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  • Przemyslaw NIEDZIELSKI, Armand DOSTATNI
    Type: Original Papers
    2014 Volume 30 Issue 7 Pages 729-734
    Published: July 10, 2014
    Released: July 10, 2014
    JOURNALS FREE ACCESS
    This article describes the concept of controlling and correcting interference resulting from flame instability and sample reduction in absorption atomic spectrometry with flame atomization. Using popular laboratory spectrometers, which enable simultaneous or fast sequential measurements of many elements in the course of a single analysis, methods of controlling and correcting problems with instruments (e.g. reduction of sample flow) that directly affect the recorded analytical signal were elaborated.
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  • Matti NIEMELÄ, Harri KOLA, Paavo PERÄMÄKI
    Type: Original Papers
    2014 Volume 30 Issue 7 Pages 735-738
    Published: July 10, 2014
    Released: July 10, 2014
    JOURNALS FREE ACCESS
    High-purity germanium compounds (e.g. germanium dioxide) are used these days in several applications (e.g. germanium-based detectors, semiconductors, fiber-optic systems). Thus, reliable methods for the routine determination of trace element impurities from germanium compounds must be developed. In this study, inductively coupled plasma mass spectrometry, inductively coupled plasma optical emission spectrometry and/or electrothermal atomic-absorption spectrometry was used for the determination of fifteen impurity elements in germanium dioxide. Possible interference effects due to a germanium matrix were eliminated/minimized by a simple open-vessel volatilization of germanium tetra chloride before the determinations. The results, based on the data gathered over a period of one year, showed that the long-run performance of the method is good, and it can be used for routine analysis of impurity elements in high-purity germanium dioxide.
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  • Mami AKABANE, Atsushi YAMAMOTO, Sen-ichi AIZAWA, Atsushi TAGA, Shuji K ...
    Type: Original Papers
    2014 Volume 30 Issue 7 Pages 739-743
    Published: July 10, 2014
    Released: July 10, 2014
    JOURNALS FREE ACCESS
    Three reducing monosaccharides (glucose; Glc, galactose; Gal, and mannose; Man) were derivatized with L-tryptophan (L-Trp) under alkaline conditions. The DL-Gal and DL-Man derivatives were chirally resolved by HPLC with an acidic mobile phase, but the DL-Glc derivative was not. All of the three DL-monosaccharide derivatives were simultaneously enantioseparated using HPLC with a SunShell RP-AQUA column (C28) and a basic mobile phase. The optimum mobile phase conditions consisted of 5 mM phosphate and 25 mM tetraborate buffer (pH 9.6) at 20°C. With this system, resolution of D- and L-isomers of the Glc, Gal and Man derivatives were approximately 1.7, 2.2 and 2.4, respectively. When the three monosaccarides were derivatized with L-phenylalanine instead of L-Trp, DL-Gal and DL-Man were enantioseparated under both acidic and basic conditions, but DL-Glc was not. It was observed that enantiomer elution orders of the three monosaccharides derivatized with L-Trp were reasonably reversed when derivatized with D-Trp. It was also revealed that borate anions were required for simultaneous enantioseparation with HPLC.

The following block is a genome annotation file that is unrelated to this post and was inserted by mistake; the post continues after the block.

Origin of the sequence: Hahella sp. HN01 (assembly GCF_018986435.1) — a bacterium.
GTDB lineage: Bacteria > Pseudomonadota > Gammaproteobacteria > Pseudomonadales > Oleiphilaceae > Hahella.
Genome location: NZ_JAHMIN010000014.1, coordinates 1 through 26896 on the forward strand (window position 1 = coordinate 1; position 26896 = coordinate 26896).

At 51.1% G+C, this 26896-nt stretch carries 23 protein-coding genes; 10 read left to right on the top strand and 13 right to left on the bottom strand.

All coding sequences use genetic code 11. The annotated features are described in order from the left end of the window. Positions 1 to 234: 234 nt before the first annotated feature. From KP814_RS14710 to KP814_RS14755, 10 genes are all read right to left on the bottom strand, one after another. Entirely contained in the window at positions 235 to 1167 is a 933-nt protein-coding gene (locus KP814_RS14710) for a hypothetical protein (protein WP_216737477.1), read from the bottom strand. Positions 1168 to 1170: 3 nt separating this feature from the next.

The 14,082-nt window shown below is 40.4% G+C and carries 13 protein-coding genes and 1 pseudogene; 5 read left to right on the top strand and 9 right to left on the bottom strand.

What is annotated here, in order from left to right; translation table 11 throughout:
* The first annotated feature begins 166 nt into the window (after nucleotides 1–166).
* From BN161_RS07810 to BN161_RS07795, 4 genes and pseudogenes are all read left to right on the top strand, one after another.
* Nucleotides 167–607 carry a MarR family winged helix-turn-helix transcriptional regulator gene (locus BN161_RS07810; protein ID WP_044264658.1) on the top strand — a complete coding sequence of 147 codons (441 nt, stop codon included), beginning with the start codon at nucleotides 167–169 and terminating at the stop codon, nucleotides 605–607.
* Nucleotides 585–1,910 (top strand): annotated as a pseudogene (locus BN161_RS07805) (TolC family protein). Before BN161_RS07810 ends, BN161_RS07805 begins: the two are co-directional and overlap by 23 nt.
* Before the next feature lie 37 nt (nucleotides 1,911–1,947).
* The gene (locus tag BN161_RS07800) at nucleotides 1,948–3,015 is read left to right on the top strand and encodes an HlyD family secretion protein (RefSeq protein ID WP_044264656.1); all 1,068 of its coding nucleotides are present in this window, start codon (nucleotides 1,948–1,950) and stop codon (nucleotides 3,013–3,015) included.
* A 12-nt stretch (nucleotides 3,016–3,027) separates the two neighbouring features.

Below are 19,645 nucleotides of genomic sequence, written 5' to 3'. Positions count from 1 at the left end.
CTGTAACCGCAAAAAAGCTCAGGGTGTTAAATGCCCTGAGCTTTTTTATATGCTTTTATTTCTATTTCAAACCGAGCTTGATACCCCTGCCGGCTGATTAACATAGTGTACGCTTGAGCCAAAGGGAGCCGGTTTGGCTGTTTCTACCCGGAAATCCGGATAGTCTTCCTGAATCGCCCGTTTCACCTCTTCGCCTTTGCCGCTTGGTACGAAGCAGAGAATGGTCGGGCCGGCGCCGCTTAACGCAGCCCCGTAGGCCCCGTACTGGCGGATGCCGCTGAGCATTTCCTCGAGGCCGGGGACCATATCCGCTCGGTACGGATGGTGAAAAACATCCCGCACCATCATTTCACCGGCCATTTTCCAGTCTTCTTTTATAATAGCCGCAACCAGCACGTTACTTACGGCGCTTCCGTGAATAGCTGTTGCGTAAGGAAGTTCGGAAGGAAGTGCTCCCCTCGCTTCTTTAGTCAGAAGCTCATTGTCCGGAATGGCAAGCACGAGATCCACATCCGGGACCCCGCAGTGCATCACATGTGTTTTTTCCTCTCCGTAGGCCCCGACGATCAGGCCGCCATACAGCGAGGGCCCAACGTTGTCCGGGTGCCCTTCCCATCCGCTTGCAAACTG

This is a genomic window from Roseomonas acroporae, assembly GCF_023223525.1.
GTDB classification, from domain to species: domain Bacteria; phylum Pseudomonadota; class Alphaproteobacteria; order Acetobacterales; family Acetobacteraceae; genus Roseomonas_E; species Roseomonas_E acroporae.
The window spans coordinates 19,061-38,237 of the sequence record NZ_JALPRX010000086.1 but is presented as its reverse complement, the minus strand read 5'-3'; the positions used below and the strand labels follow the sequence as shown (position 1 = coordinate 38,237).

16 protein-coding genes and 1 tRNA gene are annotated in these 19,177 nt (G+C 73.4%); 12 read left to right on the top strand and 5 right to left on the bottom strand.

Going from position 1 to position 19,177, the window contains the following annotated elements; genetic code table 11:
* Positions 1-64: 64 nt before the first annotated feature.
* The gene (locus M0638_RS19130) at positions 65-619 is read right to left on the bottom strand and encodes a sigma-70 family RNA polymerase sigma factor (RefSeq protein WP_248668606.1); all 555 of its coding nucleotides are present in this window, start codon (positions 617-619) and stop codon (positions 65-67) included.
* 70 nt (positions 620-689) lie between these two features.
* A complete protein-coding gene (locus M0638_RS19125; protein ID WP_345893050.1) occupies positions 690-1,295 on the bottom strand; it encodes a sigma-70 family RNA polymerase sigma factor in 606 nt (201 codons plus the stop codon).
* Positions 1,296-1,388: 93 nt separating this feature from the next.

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  • Hitoshi WATARAI, Hoang Trong Tien DUC, Tran Thi Ngoc LAN, Tianyi ZHANG ...
    Type: Original Papers
    2014 Volume 30 Issue 7 Pages 745-749
    Published: July 10, 2014
    Released: July 10, 2014
    JOURNALS FREE ACCESS
    A simple zero-velocity method to determine the particle magnetic susceptibility by measuring the magnetophoretic velocity was proposed. The principle is that the magnetophoretic velocity of a particle in a liquid medium must be zero when the magnetic susceptibilities of the medium and the particle are equal, or the gravity force and the magnetophoretic force are balanced. By changing the medium magnetic susceptibility and measuring the magnetophoretic velocity of a particle, the particle magnetic susceptibility was determined from the medium magnetic susceptibility under the zero-velocity condition. The feasibility of the method was demonstrated for polystyrene particles using a Dy(III) solution in the horizontal migration mode and different organic solvents in the vertical migration mode.